Pets and Cancer: A Tutorial for Owners
Almost everyone has been touched by cancer in some way, shape, or form. This horrible disease is all too common and far-reaching. Besides affecting people, cancer can also affect our pets. In fact, nearly half of all disease-related pet deaths each year are due to cancer.
With our animal friends developing this disease at nearly the same rate as the human population, understanding the relationship between pets and cancer is important for all owners. Read on to learn the information you need to be a good pet parent.
Understanding Pets and Cancer
Cancer is a disease state in which the cells in a certain part of the body begin to divide uncontrollably. They may invade the surrounding tissues or even spread to other parts of the body (called metastasizing). There are many types of cancer affecting all different types of cells. Some types of cancer are very serious, others may be more localized and relatively harmless.
Unfortunately, we don’t entirely understand what causes cancer. It is a multifactorial disease, meaning there are several different variables that might cause a single pet to develop cancer. There is certainly some component of cancer that is genetic, but environmental influences have also been shown to increase the risk of cancer.
Preventing Cancer in Pets
While not all cancers are preventable, there are certain steps that you can take to decrease the odds of your pet being affected. Maintaining a healthy environment is essential for decreasing the risk of cancer in both pets and people. Choose to:
- Decrease or eliminate chemicals from the household – Many common household cleaning and maintenance product contain ingredients such as butyl cellosolve, petroleum, phthalates, and others that are known to be harmful. Decrease you and your pet’s exposure by choosing non-toxic alternatives.
- Make nutrition a priority – Helping your pet to maintain a healthy body weight and feeding a good quality food can decrease the odds of cancer as well as many other health problems.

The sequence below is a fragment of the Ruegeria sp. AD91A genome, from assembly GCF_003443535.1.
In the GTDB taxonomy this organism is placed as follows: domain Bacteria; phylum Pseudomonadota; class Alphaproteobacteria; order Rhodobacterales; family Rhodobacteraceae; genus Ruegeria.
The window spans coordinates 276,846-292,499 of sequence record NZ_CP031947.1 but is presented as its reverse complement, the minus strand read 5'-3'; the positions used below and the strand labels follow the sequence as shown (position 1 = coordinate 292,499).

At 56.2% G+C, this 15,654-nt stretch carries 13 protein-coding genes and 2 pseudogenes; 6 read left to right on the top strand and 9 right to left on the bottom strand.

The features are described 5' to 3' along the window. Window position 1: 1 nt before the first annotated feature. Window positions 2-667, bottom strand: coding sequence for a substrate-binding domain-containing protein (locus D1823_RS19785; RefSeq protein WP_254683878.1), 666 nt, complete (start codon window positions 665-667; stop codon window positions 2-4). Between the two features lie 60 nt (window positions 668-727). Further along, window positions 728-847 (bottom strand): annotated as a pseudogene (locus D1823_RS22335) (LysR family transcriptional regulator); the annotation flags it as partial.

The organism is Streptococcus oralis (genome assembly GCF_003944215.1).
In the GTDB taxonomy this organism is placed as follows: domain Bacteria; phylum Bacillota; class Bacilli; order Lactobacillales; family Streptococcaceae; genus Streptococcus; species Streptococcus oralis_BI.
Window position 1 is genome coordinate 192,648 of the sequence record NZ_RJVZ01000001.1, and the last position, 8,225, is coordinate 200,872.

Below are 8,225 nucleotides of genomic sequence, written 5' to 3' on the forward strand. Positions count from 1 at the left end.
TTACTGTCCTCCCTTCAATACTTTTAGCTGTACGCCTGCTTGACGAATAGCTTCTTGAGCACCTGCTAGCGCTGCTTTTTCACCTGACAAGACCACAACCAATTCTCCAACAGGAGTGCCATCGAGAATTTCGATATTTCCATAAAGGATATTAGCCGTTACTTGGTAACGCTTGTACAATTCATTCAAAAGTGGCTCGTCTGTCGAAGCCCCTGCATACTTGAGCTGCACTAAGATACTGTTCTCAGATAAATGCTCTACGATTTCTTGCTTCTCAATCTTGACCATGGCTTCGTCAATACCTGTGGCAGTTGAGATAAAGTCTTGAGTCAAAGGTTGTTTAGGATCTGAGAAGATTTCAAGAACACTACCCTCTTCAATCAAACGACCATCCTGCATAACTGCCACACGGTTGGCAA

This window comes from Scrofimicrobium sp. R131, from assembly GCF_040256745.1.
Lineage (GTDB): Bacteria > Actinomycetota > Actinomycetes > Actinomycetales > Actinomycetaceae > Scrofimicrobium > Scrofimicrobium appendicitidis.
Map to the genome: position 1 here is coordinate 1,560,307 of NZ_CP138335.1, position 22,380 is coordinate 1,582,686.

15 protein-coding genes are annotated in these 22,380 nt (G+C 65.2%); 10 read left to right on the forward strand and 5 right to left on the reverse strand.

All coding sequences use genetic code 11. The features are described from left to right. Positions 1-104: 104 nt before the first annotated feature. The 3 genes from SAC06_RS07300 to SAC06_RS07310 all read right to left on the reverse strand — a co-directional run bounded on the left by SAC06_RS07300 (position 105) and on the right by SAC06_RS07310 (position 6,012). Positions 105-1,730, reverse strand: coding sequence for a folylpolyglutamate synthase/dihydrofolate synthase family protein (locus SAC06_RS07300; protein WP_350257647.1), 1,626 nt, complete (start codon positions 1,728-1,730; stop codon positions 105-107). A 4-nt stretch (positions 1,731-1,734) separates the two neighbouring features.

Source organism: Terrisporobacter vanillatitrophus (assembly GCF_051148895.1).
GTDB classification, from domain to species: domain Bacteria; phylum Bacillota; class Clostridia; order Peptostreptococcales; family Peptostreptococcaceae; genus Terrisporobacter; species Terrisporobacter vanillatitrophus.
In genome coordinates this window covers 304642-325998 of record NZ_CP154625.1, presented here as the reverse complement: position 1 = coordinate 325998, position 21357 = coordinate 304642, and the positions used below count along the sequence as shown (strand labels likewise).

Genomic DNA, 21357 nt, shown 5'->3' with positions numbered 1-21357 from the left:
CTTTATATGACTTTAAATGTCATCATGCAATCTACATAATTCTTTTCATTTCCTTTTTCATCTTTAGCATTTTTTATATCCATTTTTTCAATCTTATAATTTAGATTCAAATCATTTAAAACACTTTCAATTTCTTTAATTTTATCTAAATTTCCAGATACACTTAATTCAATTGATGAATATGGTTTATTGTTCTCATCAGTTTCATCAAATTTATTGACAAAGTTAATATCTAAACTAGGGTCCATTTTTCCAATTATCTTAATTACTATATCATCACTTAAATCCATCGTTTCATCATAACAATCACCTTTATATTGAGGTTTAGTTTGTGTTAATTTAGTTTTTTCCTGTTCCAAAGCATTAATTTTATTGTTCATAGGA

- Decrease exposure to carcinogens – Having things like cigarette smoke in the environment is not only harmful to you, but also to your pets. As if you needed another reason to quit smoking.
- Familiarize yourself with your pet’s risks – While understanding that your pet may be at increased risk for a certain type of cancer may not prevent it from happening, a vigilant owner is more likely to detect it earlier. Certain breeds are without a doubt at higher risk of developing specific cancers. Being on the lookout for those can increase your odds of being able to successfully treat your pet.
- Spay or neuter – Spaying your pet before her first heat cycle almost eliminates the chances of breast cancer later in life (in dogs 50% of breast tumors are malignant and aggressive). Pets who are neutered cannot develop testicular cancer.
Maintaining frequent wellness examinations for your pet and performing recommended screening tests are also effective ways to help us catch cancer early in its course. Likewise, be sure to bring your pet in for an exam right away if you notice:
- A new or changing lump/bump
- A sore that does not heal
- Decreased energy levels
- Weight loss
- Decreased appetite
- Changes in breathing
- Sudden limping
- Changes in personality
If your pet is diagnosed with cancer, do your best not to panic. Research regarding pets and cancer has come a long way, and we are able to fight this disease better than ever before. Depending on the type and severity of your pet’s cancer, our oncology department will develop a plan to help your pet. This plan may consist of:
Cancer surgery – For many types of cancer, removing all or most of the tumor cells is an important part of treatment. Some tumors are effectively treated with surgery alone.
Chemotherapy – Chemotherapy is the use of drugs to attack tumor cells. Pets tend to do much better with chemotherapy than humans do. This is due to the fact that we tend to use less aggressive drugs and protocols for pets in order to maintain a good quality of life.
Radiation therapy – The targeted use of high-energy particles to destroy cancer cells in a specific area can be helpful, especially with cancer types that are not amenable to surgical removal.
Supportive/palliative care – Certain cancer types are treated with specific vaccines or medications that are unique to that disease process. We also often use techniques such as nutrition, pain medication, or anti-nausea medication to maintain our patient’s quality of life.
While not all cancers are curable, we are often able to extend and better our veterinary cancer patients’ lives.
Cancer is never a diagnosis a pet owner wants to hear, but rest assured that if you do, we are here to help.